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A team of four officials from the Road Traffic Department in Nassau visited Hope Town on August 21, 2014, to get a first hand look at traffic challenges there. The nation’s Road Traffic Act is being reviewed and up-dated, and government wants it to be inclusive of the Family Islands. Different islands have various issues, and the revised Act will for the most part provide for these differences.

Nassau Road Traffic Team Visits Elbow Cay

 

Above: an example of traffic problems in Hope Town - one truck easily blocks the whole thoroughfare.
Above: an example of traffic problems in Hope Town – one truck easily blocks the whole thoroughfare.

A team of four officials from the Road Traffic Department in Nassau visited Hope Town on August 21, 2014, to get a first hand look at traffic challenges there. The nation’s Road Traffic Act is being reviewed and up-dated, and government wants it to be inclusive of the Family Islands. Different islands have various issues, and the revised Act will for the most part provide for these differences.

The team did not have any simple solutions but left with a better understanding of the issues. They were all astounded to discover that the current Act prohibits motorized traffic north of the Methodist Church. It is possible that the new Act will have provision for local authorities to enact rules more easily that are suitable for their particular circumstances.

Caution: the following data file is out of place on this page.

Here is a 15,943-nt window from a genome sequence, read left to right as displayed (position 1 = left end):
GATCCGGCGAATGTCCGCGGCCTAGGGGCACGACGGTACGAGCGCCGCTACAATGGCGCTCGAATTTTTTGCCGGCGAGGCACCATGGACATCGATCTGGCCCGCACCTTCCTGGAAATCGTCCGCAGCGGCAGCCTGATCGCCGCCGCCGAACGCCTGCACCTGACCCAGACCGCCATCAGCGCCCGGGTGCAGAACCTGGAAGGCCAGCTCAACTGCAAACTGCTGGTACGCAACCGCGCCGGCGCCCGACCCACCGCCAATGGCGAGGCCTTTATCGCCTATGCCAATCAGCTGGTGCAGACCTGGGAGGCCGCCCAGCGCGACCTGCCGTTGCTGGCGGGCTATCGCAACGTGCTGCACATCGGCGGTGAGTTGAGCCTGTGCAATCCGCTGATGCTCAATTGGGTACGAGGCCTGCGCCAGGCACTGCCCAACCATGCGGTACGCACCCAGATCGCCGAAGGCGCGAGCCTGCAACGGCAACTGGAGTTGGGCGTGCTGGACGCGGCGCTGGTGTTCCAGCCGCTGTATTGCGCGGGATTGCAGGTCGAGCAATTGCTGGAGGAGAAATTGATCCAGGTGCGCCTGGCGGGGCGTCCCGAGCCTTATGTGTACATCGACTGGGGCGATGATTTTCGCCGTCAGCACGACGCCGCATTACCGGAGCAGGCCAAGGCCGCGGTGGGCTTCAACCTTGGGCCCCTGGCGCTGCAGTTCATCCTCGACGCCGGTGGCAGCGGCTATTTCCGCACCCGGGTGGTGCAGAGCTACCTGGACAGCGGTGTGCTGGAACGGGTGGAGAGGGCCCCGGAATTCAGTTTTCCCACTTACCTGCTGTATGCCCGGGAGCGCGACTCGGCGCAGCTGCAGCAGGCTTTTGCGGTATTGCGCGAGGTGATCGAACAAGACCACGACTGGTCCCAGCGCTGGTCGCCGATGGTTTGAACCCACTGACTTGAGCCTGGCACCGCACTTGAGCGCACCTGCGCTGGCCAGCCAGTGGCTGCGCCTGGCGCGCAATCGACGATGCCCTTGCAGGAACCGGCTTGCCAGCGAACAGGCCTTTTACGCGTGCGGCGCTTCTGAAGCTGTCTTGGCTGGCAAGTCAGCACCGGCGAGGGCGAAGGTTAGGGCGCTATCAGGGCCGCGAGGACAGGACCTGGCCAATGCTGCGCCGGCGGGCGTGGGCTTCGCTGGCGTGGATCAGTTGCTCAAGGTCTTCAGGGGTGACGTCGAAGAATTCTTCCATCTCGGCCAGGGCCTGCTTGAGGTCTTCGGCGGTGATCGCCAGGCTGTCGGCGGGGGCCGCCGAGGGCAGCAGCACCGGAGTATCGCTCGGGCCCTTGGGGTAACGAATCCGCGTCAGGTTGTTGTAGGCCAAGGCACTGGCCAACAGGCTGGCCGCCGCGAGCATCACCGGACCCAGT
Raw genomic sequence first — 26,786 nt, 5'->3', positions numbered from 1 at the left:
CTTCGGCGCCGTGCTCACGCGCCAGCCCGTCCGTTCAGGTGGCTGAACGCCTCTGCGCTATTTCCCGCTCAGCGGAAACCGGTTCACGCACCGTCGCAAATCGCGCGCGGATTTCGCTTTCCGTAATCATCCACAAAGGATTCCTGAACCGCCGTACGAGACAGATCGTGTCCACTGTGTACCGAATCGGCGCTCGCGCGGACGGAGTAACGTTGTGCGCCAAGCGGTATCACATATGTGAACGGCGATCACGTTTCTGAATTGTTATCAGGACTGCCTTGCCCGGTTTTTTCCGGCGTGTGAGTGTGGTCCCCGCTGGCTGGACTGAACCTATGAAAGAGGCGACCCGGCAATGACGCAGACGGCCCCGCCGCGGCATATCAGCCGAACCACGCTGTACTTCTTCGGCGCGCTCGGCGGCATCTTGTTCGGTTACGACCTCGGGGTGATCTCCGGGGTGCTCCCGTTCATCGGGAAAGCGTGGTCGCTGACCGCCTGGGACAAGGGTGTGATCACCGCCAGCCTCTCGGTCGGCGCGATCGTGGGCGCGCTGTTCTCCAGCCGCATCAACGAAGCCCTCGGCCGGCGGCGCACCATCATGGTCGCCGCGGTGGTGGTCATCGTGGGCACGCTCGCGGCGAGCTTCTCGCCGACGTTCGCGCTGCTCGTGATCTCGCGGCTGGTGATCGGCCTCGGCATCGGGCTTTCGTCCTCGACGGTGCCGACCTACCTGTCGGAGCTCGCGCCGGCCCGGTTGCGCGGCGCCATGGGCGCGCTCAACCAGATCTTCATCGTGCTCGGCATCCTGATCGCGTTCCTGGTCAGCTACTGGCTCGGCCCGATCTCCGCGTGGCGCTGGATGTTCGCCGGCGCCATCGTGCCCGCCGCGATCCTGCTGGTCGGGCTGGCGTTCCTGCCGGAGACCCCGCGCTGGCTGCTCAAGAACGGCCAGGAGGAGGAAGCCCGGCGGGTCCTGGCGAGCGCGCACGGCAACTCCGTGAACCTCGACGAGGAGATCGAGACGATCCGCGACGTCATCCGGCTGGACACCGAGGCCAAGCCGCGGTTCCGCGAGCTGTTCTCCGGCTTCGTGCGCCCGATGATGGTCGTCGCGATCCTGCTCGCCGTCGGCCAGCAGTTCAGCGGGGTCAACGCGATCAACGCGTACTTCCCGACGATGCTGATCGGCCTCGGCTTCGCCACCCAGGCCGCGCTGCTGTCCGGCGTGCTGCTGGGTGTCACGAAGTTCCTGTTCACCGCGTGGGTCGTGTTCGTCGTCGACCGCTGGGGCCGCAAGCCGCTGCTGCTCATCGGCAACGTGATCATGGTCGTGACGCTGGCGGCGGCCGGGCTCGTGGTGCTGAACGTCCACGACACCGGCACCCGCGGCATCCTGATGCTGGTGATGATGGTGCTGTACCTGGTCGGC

The Local Government Act gives local government the authority to “. . . . formulate traffic schemes . . .” but this is not a simple, straight-forward process, and no further instructions are given.

The streets through Hope Town would be more suitably called sidewalks. Golf carts compete with pedestrians and an occasional contractor’s truck for road space. A confrontation by two trucks requires one to back up to where it can get off the road. Golf carts can usually find an unfenced yard or side street to pull off into. Green Turtle Cay established one-way traffic through town which greatly eased their traffic issues. The Hope Town settlement does not have roads that would easily accommodate one-way traffic.

The team returned to Nassau with notes and impressions and expects that a comprehensive Road Traffic Bill covering the entire country can be presented to Parliament in late September or early October.

The four team members were representing the Transportation Policy and Planning Unit of the Nassau Road Traffic Department. They were Marc Ingraham, Economist and Team Leader; Michael Hudson, Traffic Controller and Safety Officer; Sonya Borrows, Senior Executive Officer; and Simone Francis, Engineer.

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